Every year in January people set resolutions. They plan to eat better, exercise more, get fitter or thinner or stronger.
By February, most people have lost momentum on their resolutions. There are many reasons why this may be the case and many blogs on how to set resolutions and stick to them.
This post is a little different – we are here to ask you to NOT set grand resolutions or plan to completely change your habits. Instead we are going to set out the case for doing something so simple absolutely everyone can do it.
Commit to having a walk.
Physical activity is essential for good health. We are designed to move, yet society has evolved so that overtime we spend a large portion of our days being sedentary. If you are reading this blog, chances are you are either working or studying at university or thinking about doing so in the future. Academic work often involves long periods of sitting – in lecture theatres, in seminars, in libraries or at desks (though this will vary by discipline). Simply by breaking up your day, standing up and moving around a little, and adding in a short walk, you can make a difference to your health.
Being more active can significantly reduce the chance (by up to 60%) of having to live with heart disease, stroke, type 2 diabetes, colon and breast cancer and Alzheimer’s disease. It promotes mental health and wellbeing, improves mood and sleep quality and reduces stress, anxiety and fatigue. An active break from work or study can help you feel more alert and improve concentration.
Walking is something almost everyone can do. You don’t need to go to a special location or buy special equipment or the latest running shoes. Evidence shows that walking can provide as many health benefits as running the same distance.
It doesn’t have to be a long walk – research shows that a 15-minute walk immediately after eating was more effective at reducing diabetes risk than a single 45-minute daily walk.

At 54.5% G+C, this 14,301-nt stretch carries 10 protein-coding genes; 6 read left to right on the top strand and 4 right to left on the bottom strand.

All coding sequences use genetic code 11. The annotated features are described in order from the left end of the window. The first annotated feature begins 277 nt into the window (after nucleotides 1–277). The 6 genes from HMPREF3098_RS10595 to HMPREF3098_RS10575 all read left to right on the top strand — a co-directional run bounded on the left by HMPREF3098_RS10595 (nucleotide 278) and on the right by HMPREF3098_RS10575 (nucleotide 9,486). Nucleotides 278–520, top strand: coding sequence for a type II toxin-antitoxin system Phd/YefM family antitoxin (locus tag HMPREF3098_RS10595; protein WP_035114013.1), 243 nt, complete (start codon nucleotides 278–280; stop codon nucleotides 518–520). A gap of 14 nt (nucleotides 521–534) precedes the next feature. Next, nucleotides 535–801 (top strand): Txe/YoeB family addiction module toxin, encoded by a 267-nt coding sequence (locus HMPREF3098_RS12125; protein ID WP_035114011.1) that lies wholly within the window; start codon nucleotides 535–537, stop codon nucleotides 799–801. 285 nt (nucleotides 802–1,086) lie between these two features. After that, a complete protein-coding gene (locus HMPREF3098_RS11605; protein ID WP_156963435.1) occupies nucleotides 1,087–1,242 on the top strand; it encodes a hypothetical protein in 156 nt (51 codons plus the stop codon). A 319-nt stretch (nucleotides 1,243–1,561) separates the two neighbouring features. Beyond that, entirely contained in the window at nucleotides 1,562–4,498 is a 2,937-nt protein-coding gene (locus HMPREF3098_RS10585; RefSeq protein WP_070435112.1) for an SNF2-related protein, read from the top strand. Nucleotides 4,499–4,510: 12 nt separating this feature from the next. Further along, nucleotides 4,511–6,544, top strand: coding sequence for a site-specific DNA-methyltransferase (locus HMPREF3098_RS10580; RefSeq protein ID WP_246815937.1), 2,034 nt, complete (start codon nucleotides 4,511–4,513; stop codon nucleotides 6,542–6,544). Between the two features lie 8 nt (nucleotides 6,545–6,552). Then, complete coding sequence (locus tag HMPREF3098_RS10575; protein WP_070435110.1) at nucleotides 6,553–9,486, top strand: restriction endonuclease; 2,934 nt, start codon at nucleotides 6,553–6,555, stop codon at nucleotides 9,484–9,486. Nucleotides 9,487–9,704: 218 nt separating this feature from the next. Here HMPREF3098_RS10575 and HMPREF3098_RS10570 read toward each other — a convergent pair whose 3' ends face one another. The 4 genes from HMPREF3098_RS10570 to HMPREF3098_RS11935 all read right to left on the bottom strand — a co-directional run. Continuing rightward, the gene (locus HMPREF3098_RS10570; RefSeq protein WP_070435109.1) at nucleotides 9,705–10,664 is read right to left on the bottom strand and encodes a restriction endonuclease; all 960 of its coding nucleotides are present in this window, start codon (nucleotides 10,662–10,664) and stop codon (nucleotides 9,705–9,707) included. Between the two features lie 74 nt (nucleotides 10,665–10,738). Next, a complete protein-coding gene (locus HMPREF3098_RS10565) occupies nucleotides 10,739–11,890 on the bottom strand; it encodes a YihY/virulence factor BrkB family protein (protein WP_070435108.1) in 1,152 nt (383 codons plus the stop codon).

Walking is something that can be done alone or with friends or family. It can be done as a walk for pleasure or as active commuting. It can reduce social isolation, improve health and combat climate change.
This simplicity makes it easy to incorporate into your existing daily routine. And, no matter how much you want to change that routine, it’s in existence because it fits your life and your daily tasks currently. It is far easier to make changes by adding something small and gradually increasing it, than it is to completely overhaul a routine.
Step 1 – Think about what you currently do, your daily routines and decide where you can add in some walking.
Step 2 – Set goals that make sense for you, and that you are confident (rating at least 9 on a 10-point scale) you can achieve most days.
Step 3 – Identify some cues to trigger walking towards your goals.
Step 4 – Some people find it motivating to keep a record of when they have met their goals. But most importantly, enjoy your walk(s).
If you are doing this consistently (at least 70-80% of the time) you can repeat this process as many times as you like to add in another walk, or a longer walk, or some other form of exercise.
It may not seem like much, but by taking this simple step, you are well on your way to reaping the benefits of moving more and sitting less.
Ronie Walters, PhD researcher, health literacy and behaviour change in cardiovascular patients
Trish Gorely, Professor, physical activity for health (pictured)
Department of Nursing and Midwifery
University of the Highlands and Islands
Images from unsplash.com